Travel, Growth, and Growing Up: Ally and Amanda talk about Dan Santat’s A FIRST TIME FOR EVERYTHING
Amanda: I read Dan Santat’s A First Time For Everything, a graphic memoir about Santat traveling Europe with a school group, the other day while my own kid, who’s sixteen, was off traveling New Zealand and Australia with a school group. I marveled over the differences in Santat’s story and my son Callum’s experience. I’m roughly the same age as Santat and have remarked repeatedly to my husband that I can’t believe when I wasn’t a whole lot older than Callum (22, but looking back from this age, that’s not a lot different than 16) I traveled around England for a summer only occasionally checking in with my parents via internet cafes and using calling cards on pay phones. For Callum, he was able to call us on WhatsApp, send pictures, and check in all the time (mostly asking for pictures of the dogs).
For Santat, he wandered unknown cities often virtually alone, with extremely little supervision. The 45-year-old mom part of me was like, THIS IS SO UNSAFE! WHERE ARE THE RULES? But the bigger part of me, the part that knows exploration and experience brings growth you can’t even begin to predict, thought, AMAZING.
Ally: I was 20 the first time I traveled outside the country. I studied abroad in the UK, and it was an amazing opportunity for me. But reading Santat’s graphic memoir, I can’t help but wonder what my life would have been like had I had the opportunity to go when I was 13! While I was abroad, I had a tiny little British cell phone that I could use to text my parents in an emergency and I had skype on my computer that I could pay to call their phones. Watching young Santat wandering around Europe, largely unsupervised and without communication with his parents at 13, was WILD to me. But Amanda is right that experience brings growth, and watching young Santat grow over the course of this trip was truly amazing.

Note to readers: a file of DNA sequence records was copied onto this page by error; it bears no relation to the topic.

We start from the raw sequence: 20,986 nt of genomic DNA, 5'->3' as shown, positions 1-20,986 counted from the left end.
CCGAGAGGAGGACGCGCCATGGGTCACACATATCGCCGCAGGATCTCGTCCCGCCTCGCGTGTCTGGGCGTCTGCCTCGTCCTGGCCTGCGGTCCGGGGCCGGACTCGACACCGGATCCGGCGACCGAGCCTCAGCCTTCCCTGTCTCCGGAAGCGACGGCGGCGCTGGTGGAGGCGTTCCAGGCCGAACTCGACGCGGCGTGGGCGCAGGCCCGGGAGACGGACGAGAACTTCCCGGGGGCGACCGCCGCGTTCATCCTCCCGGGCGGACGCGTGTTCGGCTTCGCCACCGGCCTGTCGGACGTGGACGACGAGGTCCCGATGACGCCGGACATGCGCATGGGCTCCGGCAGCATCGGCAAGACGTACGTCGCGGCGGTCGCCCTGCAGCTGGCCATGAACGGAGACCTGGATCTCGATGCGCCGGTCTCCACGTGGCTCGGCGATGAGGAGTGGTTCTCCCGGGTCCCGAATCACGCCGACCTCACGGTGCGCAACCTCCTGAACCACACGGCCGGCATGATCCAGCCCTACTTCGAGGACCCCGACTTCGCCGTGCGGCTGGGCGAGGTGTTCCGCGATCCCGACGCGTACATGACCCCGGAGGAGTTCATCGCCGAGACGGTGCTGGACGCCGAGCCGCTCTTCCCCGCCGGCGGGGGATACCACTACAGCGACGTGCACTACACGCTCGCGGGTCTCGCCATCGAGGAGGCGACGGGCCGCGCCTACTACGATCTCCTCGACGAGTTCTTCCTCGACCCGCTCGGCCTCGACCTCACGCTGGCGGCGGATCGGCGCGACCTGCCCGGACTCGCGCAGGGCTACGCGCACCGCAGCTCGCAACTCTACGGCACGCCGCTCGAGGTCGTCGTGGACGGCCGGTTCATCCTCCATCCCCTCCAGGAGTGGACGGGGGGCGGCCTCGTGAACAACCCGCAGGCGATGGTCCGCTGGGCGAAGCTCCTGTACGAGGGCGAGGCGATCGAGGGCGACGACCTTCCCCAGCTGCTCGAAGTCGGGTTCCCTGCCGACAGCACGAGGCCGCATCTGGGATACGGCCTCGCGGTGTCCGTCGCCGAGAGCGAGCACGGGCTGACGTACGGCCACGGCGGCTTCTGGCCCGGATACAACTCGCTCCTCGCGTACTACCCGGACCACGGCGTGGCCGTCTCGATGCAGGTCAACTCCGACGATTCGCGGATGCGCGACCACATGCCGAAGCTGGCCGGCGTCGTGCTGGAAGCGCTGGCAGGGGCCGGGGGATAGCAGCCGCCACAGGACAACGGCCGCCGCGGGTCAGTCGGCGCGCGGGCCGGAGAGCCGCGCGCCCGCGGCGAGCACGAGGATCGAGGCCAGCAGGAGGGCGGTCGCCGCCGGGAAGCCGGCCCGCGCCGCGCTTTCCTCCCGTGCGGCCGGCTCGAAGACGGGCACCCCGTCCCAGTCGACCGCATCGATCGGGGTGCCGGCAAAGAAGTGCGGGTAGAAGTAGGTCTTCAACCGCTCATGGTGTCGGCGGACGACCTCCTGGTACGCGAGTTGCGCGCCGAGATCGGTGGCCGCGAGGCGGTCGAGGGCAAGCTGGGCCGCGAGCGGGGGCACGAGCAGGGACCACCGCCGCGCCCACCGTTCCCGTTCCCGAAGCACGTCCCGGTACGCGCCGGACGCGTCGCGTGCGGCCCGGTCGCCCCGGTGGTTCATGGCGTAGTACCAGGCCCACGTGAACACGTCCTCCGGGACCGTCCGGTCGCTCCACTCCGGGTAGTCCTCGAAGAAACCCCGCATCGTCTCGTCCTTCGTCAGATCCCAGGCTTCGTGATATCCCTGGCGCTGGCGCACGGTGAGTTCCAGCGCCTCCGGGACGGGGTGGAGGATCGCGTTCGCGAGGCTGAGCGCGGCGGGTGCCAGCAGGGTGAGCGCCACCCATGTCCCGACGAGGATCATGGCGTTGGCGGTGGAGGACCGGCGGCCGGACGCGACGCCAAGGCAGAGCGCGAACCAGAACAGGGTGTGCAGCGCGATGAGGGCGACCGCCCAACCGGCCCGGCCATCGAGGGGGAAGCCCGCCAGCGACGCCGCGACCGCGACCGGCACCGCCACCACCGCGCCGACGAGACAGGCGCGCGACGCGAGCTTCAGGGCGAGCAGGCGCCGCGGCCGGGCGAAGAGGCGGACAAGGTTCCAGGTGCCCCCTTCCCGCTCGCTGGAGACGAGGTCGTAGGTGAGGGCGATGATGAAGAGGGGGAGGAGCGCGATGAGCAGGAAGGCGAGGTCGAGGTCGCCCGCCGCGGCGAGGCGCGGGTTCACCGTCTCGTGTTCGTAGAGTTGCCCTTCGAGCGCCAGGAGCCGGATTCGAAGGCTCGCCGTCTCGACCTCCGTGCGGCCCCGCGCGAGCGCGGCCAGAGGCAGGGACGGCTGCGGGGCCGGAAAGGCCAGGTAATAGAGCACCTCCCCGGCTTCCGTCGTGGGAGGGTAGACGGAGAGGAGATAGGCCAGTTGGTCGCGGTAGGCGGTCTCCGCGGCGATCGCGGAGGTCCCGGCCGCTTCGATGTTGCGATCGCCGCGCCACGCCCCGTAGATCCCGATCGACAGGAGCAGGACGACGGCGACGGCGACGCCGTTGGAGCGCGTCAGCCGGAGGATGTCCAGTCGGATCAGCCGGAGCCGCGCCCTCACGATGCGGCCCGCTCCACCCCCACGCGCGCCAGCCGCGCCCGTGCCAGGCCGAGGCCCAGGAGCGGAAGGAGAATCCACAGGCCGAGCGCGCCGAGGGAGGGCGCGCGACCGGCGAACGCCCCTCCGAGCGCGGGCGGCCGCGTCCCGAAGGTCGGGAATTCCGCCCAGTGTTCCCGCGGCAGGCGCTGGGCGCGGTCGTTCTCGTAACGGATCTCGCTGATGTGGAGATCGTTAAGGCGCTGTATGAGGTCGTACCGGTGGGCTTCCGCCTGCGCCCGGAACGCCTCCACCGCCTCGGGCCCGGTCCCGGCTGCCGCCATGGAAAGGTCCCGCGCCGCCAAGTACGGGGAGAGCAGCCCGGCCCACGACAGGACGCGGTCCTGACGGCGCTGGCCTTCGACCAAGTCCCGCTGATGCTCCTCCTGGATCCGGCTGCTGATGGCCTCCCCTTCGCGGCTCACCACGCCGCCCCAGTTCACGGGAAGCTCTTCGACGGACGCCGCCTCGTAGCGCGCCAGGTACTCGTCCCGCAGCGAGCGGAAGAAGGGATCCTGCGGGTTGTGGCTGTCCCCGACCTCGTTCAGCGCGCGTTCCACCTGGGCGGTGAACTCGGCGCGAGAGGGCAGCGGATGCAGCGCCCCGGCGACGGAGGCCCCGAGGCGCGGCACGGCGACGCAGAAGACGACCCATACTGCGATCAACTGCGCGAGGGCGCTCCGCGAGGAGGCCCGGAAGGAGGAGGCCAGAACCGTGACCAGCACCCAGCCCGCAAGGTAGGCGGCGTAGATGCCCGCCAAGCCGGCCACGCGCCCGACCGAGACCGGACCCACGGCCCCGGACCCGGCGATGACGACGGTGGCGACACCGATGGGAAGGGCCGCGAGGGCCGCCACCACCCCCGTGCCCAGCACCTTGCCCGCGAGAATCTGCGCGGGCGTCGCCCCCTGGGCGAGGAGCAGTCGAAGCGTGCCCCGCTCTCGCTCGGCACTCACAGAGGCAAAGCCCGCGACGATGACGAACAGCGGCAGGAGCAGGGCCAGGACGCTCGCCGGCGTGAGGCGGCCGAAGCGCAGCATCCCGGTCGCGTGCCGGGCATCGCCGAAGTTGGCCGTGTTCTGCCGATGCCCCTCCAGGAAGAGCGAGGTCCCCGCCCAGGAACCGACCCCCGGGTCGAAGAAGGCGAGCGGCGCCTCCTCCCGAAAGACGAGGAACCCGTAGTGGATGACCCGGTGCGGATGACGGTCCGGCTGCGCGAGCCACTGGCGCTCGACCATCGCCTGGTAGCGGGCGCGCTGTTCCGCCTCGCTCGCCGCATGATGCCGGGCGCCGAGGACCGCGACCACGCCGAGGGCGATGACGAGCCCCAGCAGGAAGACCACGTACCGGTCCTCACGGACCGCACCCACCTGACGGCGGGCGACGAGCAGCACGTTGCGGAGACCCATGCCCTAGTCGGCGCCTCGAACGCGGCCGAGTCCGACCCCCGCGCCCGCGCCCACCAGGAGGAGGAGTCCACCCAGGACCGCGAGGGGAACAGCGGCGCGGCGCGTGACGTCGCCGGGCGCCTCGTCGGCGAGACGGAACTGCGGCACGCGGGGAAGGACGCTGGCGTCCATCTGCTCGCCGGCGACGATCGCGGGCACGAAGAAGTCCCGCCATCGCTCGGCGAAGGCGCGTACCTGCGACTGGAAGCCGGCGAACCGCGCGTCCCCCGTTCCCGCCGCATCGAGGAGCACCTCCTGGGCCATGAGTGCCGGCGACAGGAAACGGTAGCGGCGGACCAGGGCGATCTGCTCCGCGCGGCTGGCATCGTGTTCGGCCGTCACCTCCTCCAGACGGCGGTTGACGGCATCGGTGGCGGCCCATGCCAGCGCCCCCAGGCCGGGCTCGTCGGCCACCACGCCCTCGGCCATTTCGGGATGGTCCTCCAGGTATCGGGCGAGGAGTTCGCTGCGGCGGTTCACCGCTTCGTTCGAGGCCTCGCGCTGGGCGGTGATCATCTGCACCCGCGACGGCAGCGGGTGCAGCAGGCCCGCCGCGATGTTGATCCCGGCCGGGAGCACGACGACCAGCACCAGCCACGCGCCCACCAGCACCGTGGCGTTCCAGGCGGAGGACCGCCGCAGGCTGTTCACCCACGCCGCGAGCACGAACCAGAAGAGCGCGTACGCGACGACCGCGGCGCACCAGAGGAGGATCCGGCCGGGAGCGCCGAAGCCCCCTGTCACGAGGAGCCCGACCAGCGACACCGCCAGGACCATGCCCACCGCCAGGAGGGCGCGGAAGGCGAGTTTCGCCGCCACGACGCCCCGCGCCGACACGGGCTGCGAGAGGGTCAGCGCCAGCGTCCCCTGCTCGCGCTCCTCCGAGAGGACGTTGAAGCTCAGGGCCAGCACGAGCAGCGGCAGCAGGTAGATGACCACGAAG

Amanda: Santat’s memoir fills an important gap. Here we have a protagonist who’s 13, almost 14. This is the upper middle grade/lower YA so many of us are desperate to find. So often I’ll have 5th graders who are burning through the graphic novel section at school and loving things like Shannon Hale’s Friends series, Charise Mericle Harper’s Bad Sister, all the Raina Telgemeier books, Jennifer L. Holm’s Sunny series, the largely girl-centered Terri Libenson books, and then they ask, “Are there any about boys?” And there are, sure (Jerry Craft’s New Kid and its sequel being the most popular at my school). But there are not enough of them. And certainly not enough of them that show this kind of vulnerability. Young Santat is sensitive, anxious, and hesitant. He’s also smart, talented, funny, and willing to try new things. In short, he’s a teenager–complicated in every way, an amazing mix of all the feelings and experiences that make us who we are.